LIHU‘E — At the Lihue Business Association’s video conference on Thursday, Mayor Derek Kawakami spoke on Kaua‘i’s economic recovery plans in his first term.
Kawakami started his speech with a transparent reflection on the past year of the nation’s response to the COVID-19 outbreak.
“We should have anticipated an outbreak,” Kawakami said. “We should have known and we should have been better prepared. It’s evident from other initial countries that they were prepared versus our country. All is water under the bridge. Moving forward, I’m tremendously optimistic. I have hope.”
The topics that Kawakami covered at the event included fiscal health, housing, homelessness, sustainability, infrastructure maintenance and repair, government service innovations, COVID-19 and economic recovery.
“I do want to take some time to talk about a program that our Office of Economic Development created during the pandemic,” Kawakami said. “What was very apparent is that the state’s unemployment system and their IT infrastructure was not able to handle the incoming requests because of this pandemic.”
Kawakami said he knows a lot of people blamed the unemployment administration and the state Department of Labor.
“But I will tell you that I feel, in my opinion, they are not totally responsible for all of the blame,” Kawakami said. “In fact, I don’t think there is too much blame to go around. But what was faced with is they had an archaic IT infrastructure. And they didn’t have the necessary hardware to be able to process the number of claims that were coming in. And so many people were having their payments delayed, couldn’t get the support that they needed.”
Kawakami said the OED economic-recovery-strategy team was tasked with formulating two strategies — short-term, immediate relief, and long-term, economic-development plans.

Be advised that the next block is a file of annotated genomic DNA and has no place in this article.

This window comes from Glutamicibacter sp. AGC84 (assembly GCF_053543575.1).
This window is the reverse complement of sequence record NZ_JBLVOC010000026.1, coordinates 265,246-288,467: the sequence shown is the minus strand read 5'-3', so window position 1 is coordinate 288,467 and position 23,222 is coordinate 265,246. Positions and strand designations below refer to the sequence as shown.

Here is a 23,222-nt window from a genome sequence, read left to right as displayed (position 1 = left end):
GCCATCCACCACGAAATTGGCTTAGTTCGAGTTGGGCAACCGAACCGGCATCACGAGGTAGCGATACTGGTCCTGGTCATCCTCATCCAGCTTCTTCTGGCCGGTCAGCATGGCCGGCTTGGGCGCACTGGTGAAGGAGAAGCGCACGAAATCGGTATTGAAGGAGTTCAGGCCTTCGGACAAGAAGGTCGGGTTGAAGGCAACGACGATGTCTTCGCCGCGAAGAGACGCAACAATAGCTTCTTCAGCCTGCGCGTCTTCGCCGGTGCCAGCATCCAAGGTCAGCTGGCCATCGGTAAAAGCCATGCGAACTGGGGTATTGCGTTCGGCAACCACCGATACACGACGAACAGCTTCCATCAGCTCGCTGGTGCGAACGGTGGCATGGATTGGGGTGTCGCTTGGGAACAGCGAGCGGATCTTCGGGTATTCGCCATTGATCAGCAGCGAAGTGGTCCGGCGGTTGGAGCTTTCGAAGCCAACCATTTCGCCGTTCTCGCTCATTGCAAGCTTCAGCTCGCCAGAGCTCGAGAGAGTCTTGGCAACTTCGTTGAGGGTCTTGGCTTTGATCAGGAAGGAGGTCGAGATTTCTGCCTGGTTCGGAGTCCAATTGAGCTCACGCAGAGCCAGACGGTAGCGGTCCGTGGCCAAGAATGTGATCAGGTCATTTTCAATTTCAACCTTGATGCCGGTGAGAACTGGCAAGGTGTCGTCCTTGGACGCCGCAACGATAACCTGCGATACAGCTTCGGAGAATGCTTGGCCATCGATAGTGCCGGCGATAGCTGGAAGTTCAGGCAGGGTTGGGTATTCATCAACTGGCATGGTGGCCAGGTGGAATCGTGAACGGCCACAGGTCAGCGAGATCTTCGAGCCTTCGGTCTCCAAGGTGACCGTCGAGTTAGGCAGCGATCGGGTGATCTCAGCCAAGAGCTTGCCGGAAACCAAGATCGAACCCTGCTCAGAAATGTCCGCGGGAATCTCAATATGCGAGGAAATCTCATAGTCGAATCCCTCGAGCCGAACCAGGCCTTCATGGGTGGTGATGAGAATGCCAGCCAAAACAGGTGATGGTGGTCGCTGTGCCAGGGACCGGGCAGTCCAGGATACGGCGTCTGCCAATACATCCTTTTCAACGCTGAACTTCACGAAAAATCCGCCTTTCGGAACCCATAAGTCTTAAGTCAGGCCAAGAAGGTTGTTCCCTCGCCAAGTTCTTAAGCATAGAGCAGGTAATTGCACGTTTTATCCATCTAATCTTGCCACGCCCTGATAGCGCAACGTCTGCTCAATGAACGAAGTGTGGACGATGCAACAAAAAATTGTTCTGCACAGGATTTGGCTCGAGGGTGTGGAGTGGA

“So one of the short-term relief programs that they created was Rise to Work,” Kawakami said. “I think there are too many flaws in our unemployment system. The Rise to Work program (was created) to be able to partner, nonprofit organizations, with tears out money with potential employees. And we used a local HR firm to help us process the applications coming in. “
Kawakami said that, at the end of the day, the county was able to partner with 100 organizations that hired 280 people that paid them what they would consider a living wage.
Through the Coronavirus Aid, Relief, and Economic Security (CARES) Act funds that the county received, Kawakami said the county funded 47 proposals, targeted at six major categories. The county identified which categories were the most in need. Those categories were broken down to food service, nonprofit, economic-loss support, mental-health welfare and domestic-violence prevention, agriculture, tourism, economic diversification and supporting displaced workers.
“We created the Small Business boost grant, which at the end of the day was a direct injection of financial support into 132 local businesses and their operations. We had we had to do it in two waves,” Kawakami said. “The first wave just sold out. And at the end of the day, we’re able to support 832 local small mom-and-pops,” Kawakami said.
Another way the county was able to help residents survive through the pandemic was by working magic on budgets.
“We’ve been able to extend deadlines of_ property-tax payments twice because it’s tough all over,” Kawakami said. “I want to thank our Finance Department’s Reiko Matsuyama and Michelle Lizama for really being able to crunch the numbers and see where we could provide at least some extensions on payments to take that burden off people’s shoulders.”
Kawakami said the county is very optimistic about more federal support moving forward.
“We are looking into what that’s going to look like. We are still trying to work with our congressional delegation to see what sorts of relief programs will be able to be dropped down to the counties to help us fill in the gaps as we move along.”
Stephanie Shinno, features, education, business, and community reporter can be reached at 245-0424 or firstname.lastname@example.org.